Posted by: csdailyblog | December 7, 2012

My paddle’s clean and bright flashing with silver

Mei-Jing

Mei-Jing

~This blog entry is brought to you from the electronic portfolio of CS5 student Mei-Jing Bernard. Conserve School electronic portfolios connect student experiences to the school’s 17 learning goals. Mei-Jing is from Atlanta, Georgia where she is homeschooled.~

This weekend, I went on a truly awesome canoeing journey with Jeff and eight others into Sylvania. The day dawned crisp and slightly chilly. We were all dressed up for a blustery overcast trip in our coats and mittens. Before we left, we had decided to start at Big Bateau Lake, portage over to Cub Lake, paddle across, and explore Deer Island. We set out in our canoes excited for the paddle across the lakes not knowing what lay ahead.

Early season ice

Early season ice

The paddle started out smoothly with Kaia in the stern steering, Maeve in the middle duffing, and I in the bow, the canoe trucking right along. Right as we set out, we passed a portion of Big Bateau that had frozen. We grouped at the edge of the sheet of ice and started banging on it with our paddles and throwing chunks from the water across the surface. It was a sparkling novelty at this point in our trip. We were excited that it had been cold enough for the lake to freeze and jokingly said it would be cool to paddle through some ice. Unbeknownst to us at the time, we would have to hack our way through half inch ice to get to the cove that contained our portage path to Cub Lake. Mattie and Jeff were the first canoe to test the ice at Big Bateau. It turned out that to break the sheet of ice; you had to bang your paddle all along the surface to create cracks that you could force the canoe through. Though it was relatively thin, the ice made loud crunching and scraping noises. We had to be careful when we whacked the ice because we didn’t want to break our paddles. We also were incredibly conscience of how much the canoes rocked because if one of us were to fall in it would be a very cold bath! Needless to say it was a pretty slow journey. By the time all of us had reached the portage route we were quite invigorated and very proud of ourselves. We emerged over the hill on the bank of Cub Lake only to see an almost completely frozen lake. By the time we had battled across Cub Lake, the shiny glass surface had been crunched into a million pieces. The sound of the crackling ice was music to my ears. This foreign music was something that I am quite un-used to hearing because down in Georgia we never have frozen lakes! In addition to the cracking ice, when you swung your paddle over across the water, the droplets of water hit the water was frozen balls of ice. This created hundreds of sparkling spots all over the surface of the water. This combined with the glassy ice, the water was an absolutely gorgeous sight.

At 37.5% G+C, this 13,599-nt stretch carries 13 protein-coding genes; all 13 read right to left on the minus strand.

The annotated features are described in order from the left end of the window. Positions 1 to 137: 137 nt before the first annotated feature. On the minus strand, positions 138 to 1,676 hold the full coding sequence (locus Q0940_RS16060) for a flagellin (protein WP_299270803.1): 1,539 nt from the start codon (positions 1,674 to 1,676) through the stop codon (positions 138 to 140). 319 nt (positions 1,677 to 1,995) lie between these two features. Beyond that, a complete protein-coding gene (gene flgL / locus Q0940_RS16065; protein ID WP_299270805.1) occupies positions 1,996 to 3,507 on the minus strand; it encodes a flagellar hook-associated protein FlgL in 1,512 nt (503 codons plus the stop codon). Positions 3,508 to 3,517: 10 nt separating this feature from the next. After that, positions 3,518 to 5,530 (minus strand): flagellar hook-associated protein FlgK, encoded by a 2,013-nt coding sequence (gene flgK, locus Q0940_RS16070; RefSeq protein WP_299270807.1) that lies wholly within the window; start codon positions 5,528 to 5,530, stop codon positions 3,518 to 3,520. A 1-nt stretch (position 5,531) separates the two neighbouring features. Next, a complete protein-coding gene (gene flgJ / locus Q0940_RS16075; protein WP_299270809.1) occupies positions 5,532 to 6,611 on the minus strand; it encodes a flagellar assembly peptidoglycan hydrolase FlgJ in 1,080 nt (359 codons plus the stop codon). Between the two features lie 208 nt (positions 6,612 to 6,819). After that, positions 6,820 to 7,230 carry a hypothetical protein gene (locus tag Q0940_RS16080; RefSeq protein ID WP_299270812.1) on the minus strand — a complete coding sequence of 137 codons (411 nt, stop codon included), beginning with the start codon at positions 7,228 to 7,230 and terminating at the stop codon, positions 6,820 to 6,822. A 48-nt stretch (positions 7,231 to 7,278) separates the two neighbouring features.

They always say:

Big Bateau

Big Bateau

“Focus on the journey, not the destination. Joy is found not in finishing an activity but in doing it.” ~ Greg Anderson

I think that this quote applies to my expedition that day. The majority of the time, I find myself only focusing on the destination and rushing through the actual journey. The canoe trip into Sylvania with Jeff was a different story, and it reminded me that I need to pause more often and soak in the surrounding beauty along the way and not always focus on my destination. While I really enjoyed scouting around Deer Island, I would have to say the ice was my favorite part of the entire day. I believe that by being here at Conserve I have learned to make time to stop and absorb. Though our noisy battle through the ice was rough at some points it captured the sheer beauty of the beaming smiles, the laughs that rang across the lakes, and the crystal clear fracturing of the glassy ice. A memory that will last forever.

~Mei-Jing Bernard, Conserve School Semester 5

You can use the map below to explore the area that Mei-Jing describes above.

Additional pictures from the weekend adventure that Mei-Jing describes above.

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